Aug 08, 20183m read
Our 5 Takeaways from Robb Willer’s TEDx Talk About Political Conversations
Every day we witness thousands of commenters and community members having passionate conversations about various political news stories. We see people with vastly different political views coming together to talk about the topics that they care about. But as encouraging as these discussions are, there’s no denying that the current political landscape seems hopelessly polarized.
We strongly believe in free speech. We stand for the right of people to thrive in a community that proudly mirrors their political DNA. Liberal or Conservative, Democrat or Republican, we more than invite hearty debates from all parts of political spectrum. And in that spirit, we would love to share an exciting TEDx Talk by Robb Willer on political conversations.
Without going into too many spoilery details, Mr. Willer distills and diagnoses our present political divide in terms of how we communicate (or do not communicate) with one another. His overarching message is crystal clear, and it’s one of unity. Below we’ve gathered the points we feel hit home the most. The ones we see most often and think what can be done?
1) “So one of the most robust findings in the history of political psychology is this pattern identified by Jon Haidt and Jesse Graham, psychologists, that liberals and conservatives tend to endorse different values to different degrees. So for example, we find that liberals tend to endorse values like equality and fairness and care and protection from harm more than conservatives do. And conservatives tend to endorse values like loyalty, patriotism, respect for authority and moral purity more than liberals do. And Matt Feinberg and I were thinking that maybe this moral divide might be helpful for understanding how it is that liberals and conservatives talk to one another and why they so often seem to talk past one another when they do.”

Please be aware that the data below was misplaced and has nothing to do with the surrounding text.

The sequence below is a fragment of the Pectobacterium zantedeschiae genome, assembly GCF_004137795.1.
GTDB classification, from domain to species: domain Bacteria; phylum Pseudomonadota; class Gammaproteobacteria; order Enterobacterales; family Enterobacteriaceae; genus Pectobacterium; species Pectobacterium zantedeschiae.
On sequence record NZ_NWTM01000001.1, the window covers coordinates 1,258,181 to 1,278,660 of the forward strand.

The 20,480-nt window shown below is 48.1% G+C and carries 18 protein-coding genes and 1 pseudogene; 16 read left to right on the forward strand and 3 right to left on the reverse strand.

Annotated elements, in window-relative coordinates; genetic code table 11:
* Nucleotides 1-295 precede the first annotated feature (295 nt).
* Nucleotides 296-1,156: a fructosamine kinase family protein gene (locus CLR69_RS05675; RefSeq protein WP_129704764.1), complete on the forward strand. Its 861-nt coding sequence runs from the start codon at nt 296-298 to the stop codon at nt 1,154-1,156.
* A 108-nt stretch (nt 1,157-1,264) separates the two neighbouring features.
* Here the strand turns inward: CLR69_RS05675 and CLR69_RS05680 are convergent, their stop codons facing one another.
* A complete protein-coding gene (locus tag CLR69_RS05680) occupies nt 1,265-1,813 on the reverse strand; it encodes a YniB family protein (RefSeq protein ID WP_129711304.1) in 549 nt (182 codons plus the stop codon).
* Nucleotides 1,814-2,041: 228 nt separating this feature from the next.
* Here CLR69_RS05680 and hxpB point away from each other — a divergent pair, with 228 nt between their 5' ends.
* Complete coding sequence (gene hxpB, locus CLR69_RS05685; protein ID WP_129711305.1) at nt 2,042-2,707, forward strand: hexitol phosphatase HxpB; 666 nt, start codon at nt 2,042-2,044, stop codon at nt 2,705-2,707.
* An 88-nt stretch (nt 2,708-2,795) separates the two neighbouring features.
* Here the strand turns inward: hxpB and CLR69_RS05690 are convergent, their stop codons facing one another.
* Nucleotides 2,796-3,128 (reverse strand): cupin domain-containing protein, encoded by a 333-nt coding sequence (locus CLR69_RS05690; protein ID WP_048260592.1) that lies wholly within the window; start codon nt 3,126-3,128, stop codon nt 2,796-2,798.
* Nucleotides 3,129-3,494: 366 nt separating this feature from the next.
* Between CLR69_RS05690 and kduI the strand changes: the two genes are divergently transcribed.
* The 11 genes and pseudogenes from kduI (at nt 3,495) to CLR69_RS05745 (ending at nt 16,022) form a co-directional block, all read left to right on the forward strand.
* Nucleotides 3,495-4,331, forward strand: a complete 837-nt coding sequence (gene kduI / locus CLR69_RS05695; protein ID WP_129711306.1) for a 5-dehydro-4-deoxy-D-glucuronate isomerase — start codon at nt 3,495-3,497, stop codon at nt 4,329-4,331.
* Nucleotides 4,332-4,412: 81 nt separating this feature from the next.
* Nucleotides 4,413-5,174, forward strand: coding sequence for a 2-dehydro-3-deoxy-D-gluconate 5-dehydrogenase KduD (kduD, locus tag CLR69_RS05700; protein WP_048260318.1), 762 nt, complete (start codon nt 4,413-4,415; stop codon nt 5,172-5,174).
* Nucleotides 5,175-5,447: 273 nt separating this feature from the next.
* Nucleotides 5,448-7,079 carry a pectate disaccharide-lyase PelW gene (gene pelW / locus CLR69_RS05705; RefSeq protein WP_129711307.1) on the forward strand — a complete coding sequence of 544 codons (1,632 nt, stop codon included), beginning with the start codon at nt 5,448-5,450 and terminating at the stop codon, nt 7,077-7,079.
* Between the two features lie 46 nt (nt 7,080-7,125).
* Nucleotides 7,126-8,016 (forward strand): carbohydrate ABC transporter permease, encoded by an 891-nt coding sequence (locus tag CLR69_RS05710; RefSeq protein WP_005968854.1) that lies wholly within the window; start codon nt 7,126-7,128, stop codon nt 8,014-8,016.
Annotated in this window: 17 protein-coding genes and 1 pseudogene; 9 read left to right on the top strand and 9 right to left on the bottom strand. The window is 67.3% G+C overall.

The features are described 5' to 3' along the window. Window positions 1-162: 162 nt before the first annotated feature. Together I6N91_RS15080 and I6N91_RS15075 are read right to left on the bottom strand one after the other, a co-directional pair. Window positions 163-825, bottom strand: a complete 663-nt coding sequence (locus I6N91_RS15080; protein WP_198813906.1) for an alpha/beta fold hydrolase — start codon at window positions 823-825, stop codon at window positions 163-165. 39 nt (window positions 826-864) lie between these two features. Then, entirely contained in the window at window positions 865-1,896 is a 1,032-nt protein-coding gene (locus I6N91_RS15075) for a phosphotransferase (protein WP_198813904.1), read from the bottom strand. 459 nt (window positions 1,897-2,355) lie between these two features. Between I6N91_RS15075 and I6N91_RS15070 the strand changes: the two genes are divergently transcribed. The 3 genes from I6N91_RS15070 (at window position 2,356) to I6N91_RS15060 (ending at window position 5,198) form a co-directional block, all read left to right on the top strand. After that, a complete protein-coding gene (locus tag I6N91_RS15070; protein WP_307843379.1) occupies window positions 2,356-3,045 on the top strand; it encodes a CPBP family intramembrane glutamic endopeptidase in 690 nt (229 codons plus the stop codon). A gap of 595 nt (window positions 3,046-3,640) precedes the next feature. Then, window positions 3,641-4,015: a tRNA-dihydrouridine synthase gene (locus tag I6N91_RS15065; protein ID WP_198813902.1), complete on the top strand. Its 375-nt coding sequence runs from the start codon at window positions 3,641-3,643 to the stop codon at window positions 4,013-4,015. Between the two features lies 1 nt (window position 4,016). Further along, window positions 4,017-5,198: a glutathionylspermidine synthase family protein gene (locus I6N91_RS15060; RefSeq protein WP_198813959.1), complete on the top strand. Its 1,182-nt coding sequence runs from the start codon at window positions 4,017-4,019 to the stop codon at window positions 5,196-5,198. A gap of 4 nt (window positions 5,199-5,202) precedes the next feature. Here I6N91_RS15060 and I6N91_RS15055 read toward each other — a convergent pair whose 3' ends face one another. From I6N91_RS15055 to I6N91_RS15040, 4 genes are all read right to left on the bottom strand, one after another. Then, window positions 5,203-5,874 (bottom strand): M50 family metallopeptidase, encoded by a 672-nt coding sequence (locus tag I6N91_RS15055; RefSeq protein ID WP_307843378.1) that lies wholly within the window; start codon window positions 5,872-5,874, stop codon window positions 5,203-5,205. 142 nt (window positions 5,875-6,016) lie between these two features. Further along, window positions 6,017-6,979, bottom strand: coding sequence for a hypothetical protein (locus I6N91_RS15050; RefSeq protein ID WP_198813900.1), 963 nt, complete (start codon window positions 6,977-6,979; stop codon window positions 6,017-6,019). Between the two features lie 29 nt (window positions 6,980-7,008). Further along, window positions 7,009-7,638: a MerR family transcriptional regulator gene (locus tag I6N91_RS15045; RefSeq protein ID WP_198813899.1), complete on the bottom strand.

2) “People’s moral values, they’re their most deeply held beliefs. People are willing to fight and die for their values. Why are they going to give that up just to agree with you on something that they don’t particularly want to agree with you on anyway? If that persuasive appeal that you’re making to your Republican uncle means that he doesn’t just have to change his view, he’s got to change his underlying values, too, that’s not going to go very far.”
3) “So if you want to move conservatives on issues like same-sex marriage or national health insurance, it helps to tie these liberal political issues to conservative values like patriotism and moral purity. And we studied it the other way, too. If you want to move liberals to the right on conservative policy issues like military spending and making English the official language of the US, you’re going to be more persuasive if you tie those conservative policy issues to liberal moral values like equality and fairness.”
4) “If you want to persuade someone on some policy, it’s helpful to connect that policy to their underlying moral values. And when you say it like that it seems really obvious. Right? It’s incredibly intuitive. And even though it is, it’s something we really struggle to do. You know, it turns out that when we go to persuade somebody on a political issue, we talk like we’re speaking into a mirror. We don’t persuade so much as we rehearse our own reasons for why we believe some sort of political position.”
5) “Let’s put this country back together. Let’s do it despite the politicians and the media and Facebook and Twitter and Congressional redistricting and all of it, all the things that divide us. Let’s do it because it’s right. And let’s do it because this hate and contempt that flows through all of us every day makes us ugly and it corrupts us, and it threatens the very fabric of our society. We owe it to one another and our country to reach out and try to connect. We can’t afford to hate them any longer, and we can’t afford to let them hate us either. Empathy and respect. Empathy and respect. If you think about it, it’s the very least that we owe our fellow citizens.”
We hope these nuggets of wisdom connected with you. They certainly connected with us. “Empathy and respect” are indeed wonderful guideposts. Especially when you’re having a difficult discussion with someone who does not share your same political/moral compass.
What has been your most difficult political discussion?